Educating the public on the human-macaque tension in some parts of Singapore is the right way to go (Expert panel set up to develop SOP for monkey problems; Oct 22).
However, the thrust of the educational efforts seems limited to practical advice on preventing undesired animal behaviour. This includes urging people not to feed the long-tailed macaques, keeping rubbish bins sealed, and keeping doors and windows shut.
There is little effort to actively target public attitudes towards the animals.
Thus, despite taking measures to reduce unpleasant encounters, people might still see macaques as aggressive, scary or a nuisance, and that the animals should be culled.
More can be done to expand and publicise existing efforts, such as the monkey walks conducted by organisations like the Jane Goodall Institute (Singapore).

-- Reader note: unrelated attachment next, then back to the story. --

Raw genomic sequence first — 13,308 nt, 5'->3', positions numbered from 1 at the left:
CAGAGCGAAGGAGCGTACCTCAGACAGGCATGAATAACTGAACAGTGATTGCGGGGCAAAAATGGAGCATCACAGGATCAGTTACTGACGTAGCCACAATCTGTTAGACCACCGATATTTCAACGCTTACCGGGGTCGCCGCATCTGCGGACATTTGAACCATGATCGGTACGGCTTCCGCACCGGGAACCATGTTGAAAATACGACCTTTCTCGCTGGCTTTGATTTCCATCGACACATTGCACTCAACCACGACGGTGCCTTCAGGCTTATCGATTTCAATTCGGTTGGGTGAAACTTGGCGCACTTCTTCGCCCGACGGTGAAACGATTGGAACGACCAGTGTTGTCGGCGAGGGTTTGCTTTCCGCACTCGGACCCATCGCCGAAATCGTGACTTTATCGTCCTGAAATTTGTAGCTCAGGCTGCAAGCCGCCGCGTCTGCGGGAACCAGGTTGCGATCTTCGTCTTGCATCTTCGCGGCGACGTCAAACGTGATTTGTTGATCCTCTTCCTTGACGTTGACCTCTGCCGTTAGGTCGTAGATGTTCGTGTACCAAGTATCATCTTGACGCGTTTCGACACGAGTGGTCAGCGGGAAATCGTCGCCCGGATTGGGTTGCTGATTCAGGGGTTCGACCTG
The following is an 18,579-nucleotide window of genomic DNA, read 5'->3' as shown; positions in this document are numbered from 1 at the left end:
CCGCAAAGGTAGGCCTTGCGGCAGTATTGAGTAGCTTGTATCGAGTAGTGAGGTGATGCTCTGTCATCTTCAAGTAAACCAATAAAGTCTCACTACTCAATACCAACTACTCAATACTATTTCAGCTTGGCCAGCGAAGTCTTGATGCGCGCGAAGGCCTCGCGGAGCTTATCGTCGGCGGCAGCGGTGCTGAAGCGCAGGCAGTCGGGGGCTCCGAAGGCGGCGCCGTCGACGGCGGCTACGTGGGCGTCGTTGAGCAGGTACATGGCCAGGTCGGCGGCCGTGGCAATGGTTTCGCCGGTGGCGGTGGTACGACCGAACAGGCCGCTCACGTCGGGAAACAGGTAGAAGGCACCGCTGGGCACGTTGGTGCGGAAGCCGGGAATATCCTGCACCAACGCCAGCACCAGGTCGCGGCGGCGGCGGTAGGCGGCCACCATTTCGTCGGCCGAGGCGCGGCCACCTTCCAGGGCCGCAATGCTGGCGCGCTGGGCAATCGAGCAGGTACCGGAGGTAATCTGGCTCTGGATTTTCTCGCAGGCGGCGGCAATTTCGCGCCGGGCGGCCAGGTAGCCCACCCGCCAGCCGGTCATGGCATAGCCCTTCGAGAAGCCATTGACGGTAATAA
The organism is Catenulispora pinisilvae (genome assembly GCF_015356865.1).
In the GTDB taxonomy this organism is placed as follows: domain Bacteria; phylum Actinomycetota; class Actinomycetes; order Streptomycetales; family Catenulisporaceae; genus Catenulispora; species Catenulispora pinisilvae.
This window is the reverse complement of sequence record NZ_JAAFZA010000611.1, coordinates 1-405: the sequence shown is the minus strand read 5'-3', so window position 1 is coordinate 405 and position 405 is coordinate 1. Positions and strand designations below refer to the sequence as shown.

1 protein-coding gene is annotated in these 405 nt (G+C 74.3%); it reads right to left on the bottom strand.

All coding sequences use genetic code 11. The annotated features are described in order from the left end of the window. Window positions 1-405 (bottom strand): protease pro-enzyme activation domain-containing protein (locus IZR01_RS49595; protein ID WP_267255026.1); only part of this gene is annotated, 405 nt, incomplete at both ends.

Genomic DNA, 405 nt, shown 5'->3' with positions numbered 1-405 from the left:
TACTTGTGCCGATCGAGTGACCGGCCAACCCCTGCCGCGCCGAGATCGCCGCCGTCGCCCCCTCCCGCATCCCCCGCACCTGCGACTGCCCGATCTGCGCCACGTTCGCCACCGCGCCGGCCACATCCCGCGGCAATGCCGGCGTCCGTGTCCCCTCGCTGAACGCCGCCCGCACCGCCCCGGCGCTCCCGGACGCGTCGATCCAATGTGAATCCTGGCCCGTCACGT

The expansion of such efforts into schools and monkey-prone areas should also be considered.
The use of virtual reality technology could be explored. This is increasingly being used to bring the natural world to people and to change attitudes by recreating positive encounters with animals.
Social media efforts, through infographics and videos, will also create more awareness. As a young person who uses social media regularly, I can see that there is limited presence of this issue online.
Shifting public attitudes is a major factor in ensuring harmonious human-wildlife coexistence.
If the public does not have a positive attitude towards wildlife, conservation efforts will be futile.
Esther Joy Ngi Jia Jia (Miss)